Open marriage is like a complex dance form. It’s a pain to learn, but when done right, it’s beautiful. I had some practice, but my husband had never been in an open relationship before. I remember once I’d gone out to meet a man for the third time. I didn’t know that my repeatedly dating this guy bothered my husband until I got home that night. So much so that he’d cancelled his own date. “Why are you seeing him so many times,” he asked me.

If it had been any of my older boyfriends, I would have simply told them that it wasn’t their business. But this was my husband. I told him that I loved him, asked him to trust me, and that I only liked this other man because he was funny. “I can be funny too,” my husband retorted. I must admit that it was an odd, but sweet thing to hear.

After this incident, I insisted that my husband should tell me if something upset him; it really wouldn’t work if he kept such emotions to himself. If talking is important in a marriage, then it’s doubly so in an open one. There can be no room for insecurity.

It is this insecurity which is the fundamental problem with the idea of open marriage: What if he or I were to fall in love with someone else? When I began getting into open relationships, long before I met my husband, I somehow assumed this didn’t happen. That was until one of the guys I was in an open relationship with, dumped me because he fell in love with someone else. It did bother me for a while. Have I come close to falling in love with another man? Maybe. Funny Guy was possibly the only one.

But one also has to keep in mind, how an open marriage is different from any other relationship? We’ve all heard of regular marriages where partners have fallen in and out of love. Having sex with another person is not going to make you fall in love any faster. Not unless you’re a hormonal pre-teen bred on Mills & Boon. We’ve all come to a place where we know the difference between love and sex. Tinder is testament to that.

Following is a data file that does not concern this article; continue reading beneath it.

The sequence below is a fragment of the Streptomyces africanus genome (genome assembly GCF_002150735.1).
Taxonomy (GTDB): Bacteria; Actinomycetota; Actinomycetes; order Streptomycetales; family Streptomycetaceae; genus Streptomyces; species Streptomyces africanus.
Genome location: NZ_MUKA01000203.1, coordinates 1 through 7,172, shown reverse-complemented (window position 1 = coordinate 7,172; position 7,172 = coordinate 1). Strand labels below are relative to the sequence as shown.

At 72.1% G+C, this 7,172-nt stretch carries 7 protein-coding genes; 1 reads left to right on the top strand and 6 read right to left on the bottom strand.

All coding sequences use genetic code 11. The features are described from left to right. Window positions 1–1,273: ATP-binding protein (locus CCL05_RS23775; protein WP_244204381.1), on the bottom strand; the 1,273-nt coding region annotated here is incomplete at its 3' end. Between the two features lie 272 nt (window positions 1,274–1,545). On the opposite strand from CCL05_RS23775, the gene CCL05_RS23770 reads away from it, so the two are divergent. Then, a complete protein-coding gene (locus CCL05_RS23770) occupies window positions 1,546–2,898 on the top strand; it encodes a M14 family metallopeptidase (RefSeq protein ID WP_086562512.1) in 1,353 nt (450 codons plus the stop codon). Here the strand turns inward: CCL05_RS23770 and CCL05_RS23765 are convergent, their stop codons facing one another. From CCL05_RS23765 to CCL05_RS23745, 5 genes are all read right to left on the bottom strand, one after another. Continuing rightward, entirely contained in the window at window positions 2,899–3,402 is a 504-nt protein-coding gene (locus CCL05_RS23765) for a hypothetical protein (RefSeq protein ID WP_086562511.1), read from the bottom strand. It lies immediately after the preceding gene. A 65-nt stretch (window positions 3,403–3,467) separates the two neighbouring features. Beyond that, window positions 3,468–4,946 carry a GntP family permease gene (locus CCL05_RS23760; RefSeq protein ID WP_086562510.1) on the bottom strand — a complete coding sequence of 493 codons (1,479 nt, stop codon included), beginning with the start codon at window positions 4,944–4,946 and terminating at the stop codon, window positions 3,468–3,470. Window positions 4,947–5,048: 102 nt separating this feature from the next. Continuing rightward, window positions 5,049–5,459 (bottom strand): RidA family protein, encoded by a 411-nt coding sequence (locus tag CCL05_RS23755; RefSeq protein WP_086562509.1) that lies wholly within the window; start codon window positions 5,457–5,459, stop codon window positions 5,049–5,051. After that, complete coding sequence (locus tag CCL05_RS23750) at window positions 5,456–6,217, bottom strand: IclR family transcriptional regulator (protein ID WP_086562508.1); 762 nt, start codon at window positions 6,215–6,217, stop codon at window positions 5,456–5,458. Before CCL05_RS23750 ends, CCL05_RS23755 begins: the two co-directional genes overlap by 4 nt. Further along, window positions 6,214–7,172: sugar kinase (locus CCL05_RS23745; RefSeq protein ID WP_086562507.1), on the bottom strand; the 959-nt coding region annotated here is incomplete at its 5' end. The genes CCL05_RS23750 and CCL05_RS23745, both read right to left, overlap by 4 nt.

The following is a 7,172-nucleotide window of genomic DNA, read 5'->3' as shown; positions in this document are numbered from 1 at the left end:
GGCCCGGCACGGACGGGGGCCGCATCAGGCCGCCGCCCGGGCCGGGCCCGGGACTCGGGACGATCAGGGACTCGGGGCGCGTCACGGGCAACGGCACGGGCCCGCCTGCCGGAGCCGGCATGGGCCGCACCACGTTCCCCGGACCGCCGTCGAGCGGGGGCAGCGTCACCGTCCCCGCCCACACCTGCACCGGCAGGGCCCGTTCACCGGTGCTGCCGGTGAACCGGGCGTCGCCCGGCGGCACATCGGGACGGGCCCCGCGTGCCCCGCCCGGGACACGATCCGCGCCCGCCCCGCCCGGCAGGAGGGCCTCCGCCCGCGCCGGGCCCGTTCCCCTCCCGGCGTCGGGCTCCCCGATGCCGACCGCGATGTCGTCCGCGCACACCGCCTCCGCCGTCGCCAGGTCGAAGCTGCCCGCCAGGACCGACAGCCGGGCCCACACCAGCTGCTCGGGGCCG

But yes there is plenty of room for things to go wrong in an open marriage and that’s where our rules help us. My husband goes out on fewer dates than me. My needs are different and he gets that. We usually see other people once a fortnight on the same evening. Fountainhead was an exception.

It’s been six months now and things are looking good. Our open marriage has been a healthier marriage for us – it has made us talk more, perhaps because we realised that trust and vulnerability are at stake. The quality of our conversations has improved.

My husband and I have had eight months of sufficiently random conversations before our wedding. I knew he loved Paulo Coelho and listened to instrumental music while working. He knew how I liked my coffee and just how runny I wanted my eggs. But I didn’t know what he wanted from life, what made him tick, and he didn’t know stuff about me either. This isn’t to say that there can be no real conversations outside of open relationships. But we only began talking intimately about our lives once we could freely talk about our sexual needs. The matter-of-factness with which we now have conversations about other men and women, and ask each other questions about dating and sexual gratification (or not), has ended up translating into every other aspect of our marriage. I can now say that I love him without a nagging feeling in the pit of my stomach.

Tomorrow, my husband is going on a karaoke date with a woman he met through a client at work. I’ve always hated karaoke nights, but he loves them because he plays the guitar. His new date apparently sings beautifully.

I know they’ll have a great time. I can’t wait to hear about it.